Rebeca F Rivera
A philosophical investigation of conceptual and normative issues associated with one of several broad domains of social and political thought: human rights, the varieties of human conflict, and war and peace. Examines both classical and recent texts. Brings theoretical perspectives to bear on contemporary issues.
Research demonstrates that people of color are disproportionately impacted by environmental problems. The concept of environmental justice grew out of struggles for independence from colonialism as well as the civil rights and environmental movements of the 20th century. The environmental justice movement is both an environmental and a social movement. This course will examine environmental justice from multiple perspectives—academic versus grassroots; theories of justice, care, liberation, democracy, and globalization; as well as environmental science and sustainability. This course will address questions such as: What are the causes of environmental injustice? How are environmental problems and injustice linked? Is it possible to achieve a sustainable society without addressing injustice? What kinds of ethics does an environmentally just society utilize? What are the factors that create successful grassroots projects? This course will rely heavily on readings, discussions, and field trips. There will be some Friday fieldtrips as well as some self-directed fieldtrips.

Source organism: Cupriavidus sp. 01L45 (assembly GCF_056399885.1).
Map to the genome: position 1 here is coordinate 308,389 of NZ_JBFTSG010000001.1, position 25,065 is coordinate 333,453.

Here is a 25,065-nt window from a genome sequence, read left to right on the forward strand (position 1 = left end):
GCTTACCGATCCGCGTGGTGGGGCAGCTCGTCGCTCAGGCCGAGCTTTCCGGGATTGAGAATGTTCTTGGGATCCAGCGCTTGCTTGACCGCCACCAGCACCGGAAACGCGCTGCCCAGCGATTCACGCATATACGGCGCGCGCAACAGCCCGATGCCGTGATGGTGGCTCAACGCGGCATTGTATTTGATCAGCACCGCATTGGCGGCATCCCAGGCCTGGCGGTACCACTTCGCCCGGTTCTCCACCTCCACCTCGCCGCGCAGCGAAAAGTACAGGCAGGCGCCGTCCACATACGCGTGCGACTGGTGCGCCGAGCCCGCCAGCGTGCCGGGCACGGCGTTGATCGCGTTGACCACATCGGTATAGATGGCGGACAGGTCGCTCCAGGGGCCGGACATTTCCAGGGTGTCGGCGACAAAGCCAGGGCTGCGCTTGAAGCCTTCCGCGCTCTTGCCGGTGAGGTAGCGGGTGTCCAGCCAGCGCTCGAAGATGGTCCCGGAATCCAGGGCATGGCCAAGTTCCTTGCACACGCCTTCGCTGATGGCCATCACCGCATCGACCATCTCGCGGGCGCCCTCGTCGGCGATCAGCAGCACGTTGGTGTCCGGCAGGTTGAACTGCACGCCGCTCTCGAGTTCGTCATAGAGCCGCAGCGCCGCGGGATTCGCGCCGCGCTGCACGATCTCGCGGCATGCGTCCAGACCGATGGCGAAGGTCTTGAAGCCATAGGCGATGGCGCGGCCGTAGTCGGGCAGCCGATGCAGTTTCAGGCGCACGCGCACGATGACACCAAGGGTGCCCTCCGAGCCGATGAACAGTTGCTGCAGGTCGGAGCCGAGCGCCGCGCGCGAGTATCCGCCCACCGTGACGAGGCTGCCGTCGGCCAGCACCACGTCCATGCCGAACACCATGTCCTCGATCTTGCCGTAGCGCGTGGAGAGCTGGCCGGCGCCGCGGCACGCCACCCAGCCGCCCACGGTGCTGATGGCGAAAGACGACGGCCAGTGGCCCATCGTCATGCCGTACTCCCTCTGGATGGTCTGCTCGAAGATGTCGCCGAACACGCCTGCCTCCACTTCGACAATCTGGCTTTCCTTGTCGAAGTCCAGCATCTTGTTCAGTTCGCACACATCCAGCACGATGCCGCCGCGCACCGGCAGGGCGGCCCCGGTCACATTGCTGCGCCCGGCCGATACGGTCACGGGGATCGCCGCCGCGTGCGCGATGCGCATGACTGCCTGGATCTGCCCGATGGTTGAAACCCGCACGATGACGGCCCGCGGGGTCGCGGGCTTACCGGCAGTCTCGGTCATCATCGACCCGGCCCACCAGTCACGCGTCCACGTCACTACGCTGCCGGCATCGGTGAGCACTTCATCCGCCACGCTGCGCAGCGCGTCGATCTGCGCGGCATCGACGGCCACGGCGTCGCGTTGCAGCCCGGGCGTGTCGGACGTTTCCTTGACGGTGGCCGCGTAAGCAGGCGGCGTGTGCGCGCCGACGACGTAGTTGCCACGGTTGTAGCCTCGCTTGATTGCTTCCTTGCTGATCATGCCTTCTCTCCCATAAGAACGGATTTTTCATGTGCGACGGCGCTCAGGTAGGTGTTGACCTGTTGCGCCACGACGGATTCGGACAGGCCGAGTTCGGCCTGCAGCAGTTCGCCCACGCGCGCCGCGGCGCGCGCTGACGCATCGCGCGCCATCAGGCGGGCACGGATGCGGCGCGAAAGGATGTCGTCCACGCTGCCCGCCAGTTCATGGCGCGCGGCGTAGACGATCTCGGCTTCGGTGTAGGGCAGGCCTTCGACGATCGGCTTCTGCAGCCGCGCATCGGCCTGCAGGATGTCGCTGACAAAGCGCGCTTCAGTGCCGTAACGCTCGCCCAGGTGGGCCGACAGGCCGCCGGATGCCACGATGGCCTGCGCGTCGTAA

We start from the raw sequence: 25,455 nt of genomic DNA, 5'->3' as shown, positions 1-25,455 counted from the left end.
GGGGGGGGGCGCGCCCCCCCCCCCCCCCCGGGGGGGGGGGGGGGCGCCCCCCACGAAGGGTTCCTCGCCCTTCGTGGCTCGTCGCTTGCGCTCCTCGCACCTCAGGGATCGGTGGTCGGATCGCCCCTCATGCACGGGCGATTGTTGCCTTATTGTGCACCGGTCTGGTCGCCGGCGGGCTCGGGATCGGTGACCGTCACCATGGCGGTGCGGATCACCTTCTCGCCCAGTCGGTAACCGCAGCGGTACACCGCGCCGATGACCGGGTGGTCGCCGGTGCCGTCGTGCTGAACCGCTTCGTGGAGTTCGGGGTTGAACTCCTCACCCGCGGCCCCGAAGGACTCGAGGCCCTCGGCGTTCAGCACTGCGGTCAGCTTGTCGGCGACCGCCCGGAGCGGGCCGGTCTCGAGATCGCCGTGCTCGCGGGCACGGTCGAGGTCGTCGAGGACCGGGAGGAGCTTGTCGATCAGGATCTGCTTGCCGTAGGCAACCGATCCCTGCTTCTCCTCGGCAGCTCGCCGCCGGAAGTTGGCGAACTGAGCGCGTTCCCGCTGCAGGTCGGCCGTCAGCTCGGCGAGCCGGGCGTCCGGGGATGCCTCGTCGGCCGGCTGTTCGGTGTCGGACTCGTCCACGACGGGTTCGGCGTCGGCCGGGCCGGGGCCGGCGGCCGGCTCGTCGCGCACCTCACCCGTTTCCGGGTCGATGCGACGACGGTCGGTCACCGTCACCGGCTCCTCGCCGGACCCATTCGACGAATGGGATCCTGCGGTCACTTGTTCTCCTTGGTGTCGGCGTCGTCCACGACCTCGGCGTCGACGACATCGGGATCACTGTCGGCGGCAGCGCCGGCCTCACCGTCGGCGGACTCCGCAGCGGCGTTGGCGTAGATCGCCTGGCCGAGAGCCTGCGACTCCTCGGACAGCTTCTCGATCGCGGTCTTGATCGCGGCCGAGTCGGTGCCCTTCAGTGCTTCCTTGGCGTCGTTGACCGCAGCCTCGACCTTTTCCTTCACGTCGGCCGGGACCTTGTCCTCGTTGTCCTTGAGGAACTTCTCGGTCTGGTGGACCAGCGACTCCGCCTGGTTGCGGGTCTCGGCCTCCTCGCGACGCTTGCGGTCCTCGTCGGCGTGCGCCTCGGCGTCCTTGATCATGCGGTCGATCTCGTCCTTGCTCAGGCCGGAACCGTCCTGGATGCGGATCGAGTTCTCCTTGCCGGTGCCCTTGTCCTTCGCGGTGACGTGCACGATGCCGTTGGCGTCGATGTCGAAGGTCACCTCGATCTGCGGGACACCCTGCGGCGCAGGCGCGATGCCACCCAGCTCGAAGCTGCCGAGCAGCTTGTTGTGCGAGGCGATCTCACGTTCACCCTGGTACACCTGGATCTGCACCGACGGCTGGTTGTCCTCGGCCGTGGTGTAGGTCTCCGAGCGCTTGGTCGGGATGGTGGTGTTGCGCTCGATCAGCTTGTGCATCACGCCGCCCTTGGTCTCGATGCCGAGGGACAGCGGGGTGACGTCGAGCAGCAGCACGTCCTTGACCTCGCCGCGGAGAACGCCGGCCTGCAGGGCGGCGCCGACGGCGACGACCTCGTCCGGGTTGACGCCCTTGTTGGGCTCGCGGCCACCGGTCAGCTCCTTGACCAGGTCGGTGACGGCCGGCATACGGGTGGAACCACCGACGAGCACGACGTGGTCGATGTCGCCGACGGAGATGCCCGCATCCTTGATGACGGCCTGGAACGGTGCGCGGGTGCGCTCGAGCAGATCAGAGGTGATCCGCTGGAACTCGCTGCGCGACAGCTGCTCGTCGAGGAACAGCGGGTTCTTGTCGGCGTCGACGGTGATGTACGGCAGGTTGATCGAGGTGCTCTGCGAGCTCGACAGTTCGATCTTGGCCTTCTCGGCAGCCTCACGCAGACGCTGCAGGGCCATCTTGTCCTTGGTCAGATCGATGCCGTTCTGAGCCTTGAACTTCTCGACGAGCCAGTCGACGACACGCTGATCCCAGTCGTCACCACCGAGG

Student learning goals
General method of instruction
Lectures, discussion, reading assignments, one paper, take-home exams, field trips.
Class assignments and grading